Topic: Scientific Animations of High Resolution Ocean Model Component
Scientific animations associated with a poster presented at the October 2011 WCRP Open Science Conference (Dixon et al, 2011).
Here we provide links to two scientific animations produced from the output of NOAA GFDL’s CM2.6 high resolution coupled climate model. The CM2.6 model consists of coupled atmosphere, ocean, sea ice, and land surface components. These movies focus on the ocean.
[ Link to view Flash version of CM2.6 Arctic SSS animation – 1 minute 31 seconds ]
GFDL CM 2.6 Ocean Simulation – Arctic Sea Surface Salinity
Looking down from high above Greenland, this animation depicts the day-by-day time evolution of sea surface salinities simulated by the GFDL CM2.6 climate model. Referring to the color bar in the lower right of the frame, one can see the interplay of fresh waters as they seek to exit the Arctic, moving southward along both sides of Greenland until they merge and circulate around the rim of the Labrador Sea. At the same time, higher salinity surface waters flow from the Gulf Stream extension, pass between Iceland and the British Isles, and enter the Nordic Seas. This high resolution model – the model grid cells are all smaller than 5 km (3.1 miles) on a side in the Arctic region – produces a wealth of eddies, which play a role in transport salt and heat in the ocean.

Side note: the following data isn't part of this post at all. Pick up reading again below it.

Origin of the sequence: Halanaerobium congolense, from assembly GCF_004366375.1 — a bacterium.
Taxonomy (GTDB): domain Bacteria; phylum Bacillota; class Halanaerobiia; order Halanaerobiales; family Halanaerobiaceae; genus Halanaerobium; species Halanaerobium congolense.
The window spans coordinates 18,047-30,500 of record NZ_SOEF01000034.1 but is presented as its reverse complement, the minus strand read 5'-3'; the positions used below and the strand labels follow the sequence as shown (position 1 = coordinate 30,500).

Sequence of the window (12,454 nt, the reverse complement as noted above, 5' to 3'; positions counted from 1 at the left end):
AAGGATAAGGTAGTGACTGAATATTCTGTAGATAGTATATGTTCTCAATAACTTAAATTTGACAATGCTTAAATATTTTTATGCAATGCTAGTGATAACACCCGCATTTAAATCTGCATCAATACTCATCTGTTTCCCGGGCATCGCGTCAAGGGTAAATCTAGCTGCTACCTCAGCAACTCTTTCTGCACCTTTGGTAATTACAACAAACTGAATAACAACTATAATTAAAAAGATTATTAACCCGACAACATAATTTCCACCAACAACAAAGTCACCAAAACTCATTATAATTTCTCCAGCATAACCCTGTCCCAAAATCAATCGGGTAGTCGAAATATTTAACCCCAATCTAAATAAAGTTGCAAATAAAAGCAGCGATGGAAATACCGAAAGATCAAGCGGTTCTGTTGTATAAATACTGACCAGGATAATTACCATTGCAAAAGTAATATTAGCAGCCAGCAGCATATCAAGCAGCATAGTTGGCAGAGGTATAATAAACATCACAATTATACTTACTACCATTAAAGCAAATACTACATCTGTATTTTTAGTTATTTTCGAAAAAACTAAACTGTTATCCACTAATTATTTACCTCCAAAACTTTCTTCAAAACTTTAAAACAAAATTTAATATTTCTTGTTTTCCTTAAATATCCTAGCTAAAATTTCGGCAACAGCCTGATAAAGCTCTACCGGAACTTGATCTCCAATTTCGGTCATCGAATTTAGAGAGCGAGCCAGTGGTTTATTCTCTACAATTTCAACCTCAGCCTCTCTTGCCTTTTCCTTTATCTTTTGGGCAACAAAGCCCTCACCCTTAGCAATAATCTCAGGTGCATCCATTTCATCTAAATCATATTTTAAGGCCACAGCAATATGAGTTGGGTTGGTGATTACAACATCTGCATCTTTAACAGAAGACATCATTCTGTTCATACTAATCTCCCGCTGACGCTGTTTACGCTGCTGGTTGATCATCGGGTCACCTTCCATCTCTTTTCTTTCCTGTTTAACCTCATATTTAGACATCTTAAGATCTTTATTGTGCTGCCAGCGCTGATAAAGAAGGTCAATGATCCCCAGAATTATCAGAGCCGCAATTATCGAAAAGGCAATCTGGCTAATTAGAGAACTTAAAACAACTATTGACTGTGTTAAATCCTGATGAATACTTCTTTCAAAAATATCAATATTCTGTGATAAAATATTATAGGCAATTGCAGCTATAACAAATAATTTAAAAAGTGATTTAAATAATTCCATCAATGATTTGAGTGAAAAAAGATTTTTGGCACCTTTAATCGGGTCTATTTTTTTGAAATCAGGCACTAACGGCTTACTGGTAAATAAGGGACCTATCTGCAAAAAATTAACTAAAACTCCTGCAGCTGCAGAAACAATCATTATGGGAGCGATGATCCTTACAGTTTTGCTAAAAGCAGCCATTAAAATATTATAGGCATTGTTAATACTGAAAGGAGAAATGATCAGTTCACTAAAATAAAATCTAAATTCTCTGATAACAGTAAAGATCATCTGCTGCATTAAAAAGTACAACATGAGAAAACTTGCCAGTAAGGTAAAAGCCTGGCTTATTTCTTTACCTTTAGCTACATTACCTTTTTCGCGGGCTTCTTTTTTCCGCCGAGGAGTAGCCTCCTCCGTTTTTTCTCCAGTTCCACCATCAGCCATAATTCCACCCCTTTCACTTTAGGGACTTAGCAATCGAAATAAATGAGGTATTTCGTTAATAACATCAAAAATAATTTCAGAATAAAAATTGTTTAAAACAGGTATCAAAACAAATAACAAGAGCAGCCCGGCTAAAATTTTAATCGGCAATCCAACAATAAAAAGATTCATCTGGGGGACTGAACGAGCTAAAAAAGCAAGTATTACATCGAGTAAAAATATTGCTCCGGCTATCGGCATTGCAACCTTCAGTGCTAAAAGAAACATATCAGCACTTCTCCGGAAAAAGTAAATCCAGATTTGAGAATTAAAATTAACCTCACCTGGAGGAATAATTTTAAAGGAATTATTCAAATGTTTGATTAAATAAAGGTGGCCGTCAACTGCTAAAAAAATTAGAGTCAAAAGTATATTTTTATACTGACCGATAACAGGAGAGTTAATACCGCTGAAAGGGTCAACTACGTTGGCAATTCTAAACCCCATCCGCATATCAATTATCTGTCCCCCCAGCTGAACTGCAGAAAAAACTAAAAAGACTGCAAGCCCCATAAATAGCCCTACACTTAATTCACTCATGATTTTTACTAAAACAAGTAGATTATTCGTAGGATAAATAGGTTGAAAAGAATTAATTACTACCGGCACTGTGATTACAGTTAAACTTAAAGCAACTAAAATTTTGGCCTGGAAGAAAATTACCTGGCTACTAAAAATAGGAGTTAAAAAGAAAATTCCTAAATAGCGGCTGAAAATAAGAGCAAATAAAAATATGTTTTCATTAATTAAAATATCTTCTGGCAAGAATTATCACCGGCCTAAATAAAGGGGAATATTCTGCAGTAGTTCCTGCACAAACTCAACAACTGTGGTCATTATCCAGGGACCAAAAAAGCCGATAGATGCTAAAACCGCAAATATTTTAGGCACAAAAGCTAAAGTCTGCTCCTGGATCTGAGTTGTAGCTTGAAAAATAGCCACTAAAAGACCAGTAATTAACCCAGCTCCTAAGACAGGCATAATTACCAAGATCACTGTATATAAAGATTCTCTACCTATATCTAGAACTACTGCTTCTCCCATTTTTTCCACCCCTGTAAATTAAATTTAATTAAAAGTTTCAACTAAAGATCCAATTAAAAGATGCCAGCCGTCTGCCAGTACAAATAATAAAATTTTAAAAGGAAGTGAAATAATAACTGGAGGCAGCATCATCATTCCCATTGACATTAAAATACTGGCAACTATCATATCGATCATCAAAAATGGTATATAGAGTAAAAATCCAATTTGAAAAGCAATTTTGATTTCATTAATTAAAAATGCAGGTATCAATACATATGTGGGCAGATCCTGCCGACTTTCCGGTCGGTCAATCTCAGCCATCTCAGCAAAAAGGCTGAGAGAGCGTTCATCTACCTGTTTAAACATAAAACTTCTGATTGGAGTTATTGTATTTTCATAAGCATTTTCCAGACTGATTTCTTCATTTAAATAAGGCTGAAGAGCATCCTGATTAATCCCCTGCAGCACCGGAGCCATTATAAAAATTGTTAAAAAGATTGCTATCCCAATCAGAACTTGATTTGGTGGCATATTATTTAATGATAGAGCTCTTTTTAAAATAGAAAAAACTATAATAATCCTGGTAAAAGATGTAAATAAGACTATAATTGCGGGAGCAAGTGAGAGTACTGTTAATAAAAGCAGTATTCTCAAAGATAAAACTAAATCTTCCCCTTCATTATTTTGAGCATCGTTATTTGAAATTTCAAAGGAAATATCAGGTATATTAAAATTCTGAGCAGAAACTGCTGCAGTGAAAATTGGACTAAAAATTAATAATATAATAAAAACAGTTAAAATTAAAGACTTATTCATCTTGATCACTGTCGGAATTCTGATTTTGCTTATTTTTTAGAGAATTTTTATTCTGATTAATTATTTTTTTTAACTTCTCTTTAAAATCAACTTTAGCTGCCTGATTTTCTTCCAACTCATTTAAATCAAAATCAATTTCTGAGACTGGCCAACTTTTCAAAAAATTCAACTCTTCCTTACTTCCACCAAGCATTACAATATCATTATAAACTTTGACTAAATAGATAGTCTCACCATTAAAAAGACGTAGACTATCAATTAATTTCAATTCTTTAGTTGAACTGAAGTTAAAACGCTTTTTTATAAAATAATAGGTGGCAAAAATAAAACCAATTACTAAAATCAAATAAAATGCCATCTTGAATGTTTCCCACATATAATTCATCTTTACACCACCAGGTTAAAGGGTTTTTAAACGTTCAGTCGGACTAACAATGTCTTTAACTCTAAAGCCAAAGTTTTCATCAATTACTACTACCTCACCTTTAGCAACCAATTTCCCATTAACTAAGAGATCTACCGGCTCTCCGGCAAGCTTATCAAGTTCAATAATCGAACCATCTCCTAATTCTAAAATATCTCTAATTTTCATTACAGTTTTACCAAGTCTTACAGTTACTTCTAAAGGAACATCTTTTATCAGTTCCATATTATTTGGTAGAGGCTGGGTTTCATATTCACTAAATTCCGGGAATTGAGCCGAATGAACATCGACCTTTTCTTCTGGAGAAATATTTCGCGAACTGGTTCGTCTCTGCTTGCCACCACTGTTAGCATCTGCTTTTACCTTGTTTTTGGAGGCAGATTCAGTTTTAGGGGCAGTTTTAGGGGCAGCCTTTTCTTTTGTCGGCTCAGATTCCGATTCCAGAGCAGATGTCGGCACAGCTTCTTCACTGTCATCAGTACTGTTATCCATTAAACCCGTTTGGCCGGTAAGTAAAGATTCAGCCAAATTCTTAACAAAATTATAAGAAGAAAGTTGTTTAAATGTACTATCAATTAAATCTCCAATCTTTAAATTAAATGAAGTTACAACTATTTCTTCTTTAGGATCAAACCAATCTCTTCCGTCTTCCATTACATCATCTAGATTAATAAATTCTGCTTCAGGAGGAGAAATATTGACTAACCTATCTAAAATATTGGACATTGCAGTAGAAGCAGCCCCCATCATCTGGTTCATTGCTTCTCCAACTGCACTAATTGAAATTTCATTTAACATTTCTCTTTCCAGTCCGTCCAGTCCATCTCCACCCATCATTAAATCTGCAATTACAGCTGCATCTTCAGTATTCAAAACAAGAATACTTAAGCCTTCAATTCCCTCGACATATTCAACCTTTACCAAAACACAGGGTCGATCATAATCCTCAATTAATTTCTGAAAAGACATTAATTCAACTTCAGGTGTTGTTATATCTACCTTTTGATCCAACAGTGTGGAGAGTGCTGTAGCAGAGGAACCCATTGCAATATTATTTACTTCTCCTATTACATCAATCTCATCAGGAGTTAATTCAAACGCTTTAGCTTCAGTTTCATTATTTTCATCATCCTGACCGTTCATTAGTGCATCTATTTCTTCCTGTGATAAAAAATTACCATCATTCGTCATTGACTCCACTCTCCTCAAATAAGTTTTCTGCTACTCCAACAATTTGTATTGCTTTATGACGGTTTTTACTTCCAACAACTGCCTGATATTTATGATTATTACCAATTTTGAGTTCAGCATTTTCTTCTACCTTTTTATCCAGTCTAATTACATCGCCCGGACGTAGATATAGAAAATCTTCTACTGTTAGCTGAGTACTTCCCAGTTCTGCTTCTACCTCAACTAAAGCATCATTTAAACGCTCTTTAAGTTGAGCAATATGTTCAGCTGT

Above: a snapshot from the GFDL CM2.6 Arctic sea surface salinity animation.
[ Link to view Flash version of CM2.6 SST animation – 3 minutes 37 seconds ]
GFDL CM 2.6 Ocean Simulation – Sea Surface Temperature
After the animation opens by comparing the size of an ocean model grid cell to the island of Manhattan, a series of regional views depicting model-simulated sea surface temperatures over time are presented. Compared to previous generation models that employed coarser spatial resolution, the CM2.6 model produces much more energetic and realistic ocean flows. The more realistic ocean currents and meso-scale eddies – the turbulent loops and whirls that tend to form along the periphery of strong currents – make the CM2.6 model a valuable tool to be used to study the ocean’s role in influencing climate and climate change.
Above: a snapshot from the GFDL CM2.6 sea surface temperature animation.